Lie-Nielsen's sharpening expert shares a surefire method for getting a keen edge every time
Synopsis: Sharpening doesn’t have to be frustrating and mysterious. You can get and keep a keen edge on handplane blades and chisels and you don’t have to break the bank to do it. Lie-Nielsen’s sharpening expert shares the method he has been teaching at workshops across the country, using a honing guide, sandpaper, waterstones, a ruler, and a shopmade sharpening station.
For many woodworkers, sharpening plane irons and chisels is an intimidating and frustrating task. I’ve traveled the country teaching and demonstrating sharpening and hand-tool techniques for Lie-Nielsen Toolworks for the past nine years, and I’ve met plenty of woodworkers who struggle to get a consistently sharp edge on their tools and are convinced that sharpening is beyond their reach.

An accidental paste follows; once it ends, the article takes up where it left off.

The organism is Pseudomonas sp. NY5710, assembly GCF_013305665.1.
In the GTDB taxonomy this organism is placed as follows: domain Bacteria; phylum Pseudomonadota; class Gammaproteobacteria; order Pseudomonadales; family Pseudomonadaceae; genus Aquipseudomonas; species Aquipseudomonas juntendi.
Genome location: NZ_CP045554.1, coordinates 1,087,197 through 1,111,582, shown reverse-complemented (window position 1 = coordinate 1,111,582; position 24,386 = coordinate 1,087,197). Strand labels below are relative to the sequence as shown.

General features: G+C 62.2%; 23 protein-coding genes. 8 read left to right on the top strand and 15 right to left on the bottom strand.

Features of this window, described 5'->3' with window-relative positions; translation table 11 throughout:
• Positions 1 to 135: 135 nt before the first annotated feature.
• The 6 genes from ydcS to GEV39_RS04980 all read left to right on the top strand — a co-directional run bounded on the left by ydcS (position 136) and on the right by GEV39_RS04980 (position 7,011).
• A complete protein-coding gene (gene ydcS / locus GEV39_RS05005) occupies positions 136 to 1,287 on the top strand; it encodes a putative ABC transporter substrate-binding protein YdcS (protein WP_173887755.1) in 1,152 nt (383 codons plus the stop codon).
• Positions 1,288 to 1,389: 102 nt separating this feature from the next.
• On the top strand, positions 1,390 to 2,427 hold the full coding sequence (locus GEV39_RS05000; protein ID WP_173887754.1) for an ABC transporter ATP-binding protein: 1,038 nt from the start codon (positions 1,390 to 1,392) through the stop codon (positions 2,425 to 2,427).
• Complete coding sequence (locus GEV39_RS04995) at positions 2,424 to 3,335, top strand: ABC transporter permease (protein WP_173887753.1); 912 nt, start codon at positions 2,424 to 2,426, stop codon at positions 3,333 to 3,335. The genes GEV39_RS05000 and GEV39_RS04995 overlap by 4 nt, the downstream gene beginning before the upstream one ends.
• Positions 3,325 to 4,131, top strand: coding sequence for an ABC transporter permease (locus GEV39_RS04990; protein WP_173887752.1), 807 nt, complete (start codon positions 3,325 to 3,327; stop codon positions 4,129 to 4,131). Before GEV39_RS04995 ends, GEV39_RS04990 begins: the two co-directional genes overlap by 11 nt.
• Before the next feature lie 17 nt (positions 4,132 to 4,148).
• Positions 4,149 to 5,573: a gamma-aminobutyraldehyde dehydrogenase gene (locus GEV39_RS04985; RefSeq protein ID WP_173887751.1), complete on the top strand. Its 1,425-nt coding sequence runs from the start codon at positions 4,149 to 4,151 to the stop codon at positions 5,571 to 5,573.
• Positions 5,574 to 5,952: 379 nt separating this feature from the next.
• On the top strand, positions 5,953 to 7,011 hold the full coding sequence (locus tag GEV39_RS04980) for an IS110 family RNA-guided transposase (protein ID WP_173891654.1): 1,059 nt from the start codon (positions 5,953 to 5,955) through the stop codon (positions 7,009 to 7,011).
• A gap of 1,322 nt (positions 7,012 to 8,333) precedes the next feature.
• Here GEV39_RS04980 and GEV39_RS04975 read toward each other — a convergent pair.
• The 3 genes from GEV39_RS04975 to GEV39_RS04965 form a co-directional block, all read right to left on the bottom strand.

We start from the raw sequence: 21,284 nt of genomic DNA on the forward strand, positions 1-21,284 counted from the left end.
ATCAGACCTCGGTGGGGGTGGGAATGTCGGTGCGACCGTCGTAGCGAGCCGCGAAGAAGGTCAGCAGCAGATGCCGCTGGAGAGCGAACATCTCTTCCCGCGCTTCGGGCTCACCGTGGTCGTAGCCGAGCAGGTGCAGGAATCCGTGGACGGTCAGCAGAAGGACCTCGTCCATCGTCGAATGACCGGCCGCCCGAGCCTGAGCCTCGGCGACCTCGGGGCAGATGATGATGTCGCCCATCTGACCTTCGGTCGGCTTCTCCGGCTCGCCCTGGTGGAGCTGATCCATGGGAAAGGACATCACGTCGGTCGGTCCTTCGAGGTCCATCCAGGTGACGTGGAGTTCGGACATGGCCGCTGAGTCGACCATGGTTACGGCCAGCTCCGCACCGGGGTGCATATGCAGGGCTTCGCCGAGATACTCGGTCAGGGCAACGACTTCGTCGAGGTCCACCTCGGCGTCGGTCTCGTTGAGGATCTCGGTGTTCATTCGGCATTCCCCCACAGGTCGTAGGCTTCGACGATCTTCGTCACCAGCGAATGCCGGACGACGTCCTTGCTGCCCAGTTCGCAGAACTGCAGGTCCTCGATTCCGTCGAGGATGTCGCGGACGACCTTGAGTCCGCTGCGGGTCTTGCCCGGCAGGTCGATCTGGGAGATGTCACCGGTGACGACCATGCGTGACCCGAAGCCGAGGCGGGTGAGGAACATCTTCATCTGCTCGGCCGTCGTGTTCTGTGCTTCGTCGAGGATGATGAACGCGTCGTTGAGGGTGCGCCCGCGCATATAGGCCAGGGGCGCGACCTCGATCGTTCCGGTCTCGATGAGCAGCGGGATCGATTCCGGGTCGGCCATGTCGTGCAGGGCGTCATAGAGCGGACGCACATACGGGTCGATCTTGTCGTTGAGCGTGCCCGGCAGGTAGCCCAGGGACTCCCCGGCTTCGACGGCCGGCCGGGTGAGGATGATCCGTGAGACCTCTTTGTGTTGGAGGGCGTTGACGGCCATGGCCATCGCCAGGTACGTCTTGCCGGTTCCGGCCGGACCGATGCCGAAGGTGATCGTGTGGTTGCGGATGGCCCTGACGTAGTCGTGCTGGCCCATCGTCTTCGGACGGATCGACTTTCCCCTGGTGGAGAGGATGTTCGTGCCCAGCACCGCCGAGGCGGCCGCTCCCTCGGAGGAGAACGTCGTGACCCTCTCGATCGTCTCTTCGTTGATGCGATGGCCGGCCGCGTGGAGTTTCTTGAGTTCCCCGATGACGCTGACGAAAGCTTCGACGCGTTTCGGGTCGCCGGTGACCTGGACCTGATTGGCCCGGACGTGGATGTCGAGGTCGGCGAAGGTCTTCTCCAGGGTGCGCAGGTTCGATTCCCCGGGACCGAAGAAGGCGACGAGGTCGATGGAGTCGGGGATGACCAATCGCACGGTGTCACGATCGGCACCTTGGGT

Sharpening doesn’t have to be difficult and mysterious. The method I’ll show you combines ideas I’ve picked up over 25 years of working with hand tools. I’ve demonstrated it countless times.
The heart of this approach is a collection of simple tools: a $15 side-clamping honing guide, a supply of sand paper in several grits, 1,000- and 8,000-grit water stones (or a combination stone if you like), a thin metal ruler, and a shopmade stop board that will help you quickly and reliably set the correct honing angle every time. With these tools, you can handle the most common sharpening tasks—honing, grinding, and repairs—for every kind of blade.
Using this method, you’ll get a truly sharp edge, allowing your tools to cut more cleanly and efficiently with less effort.
Start with a time-saver: The ruler trick
Many woodworkers buy a high-end handplane with the idea that their woodworking will get better. It’s true that a better tool makes for a less frustrating experience. But although you may think a new…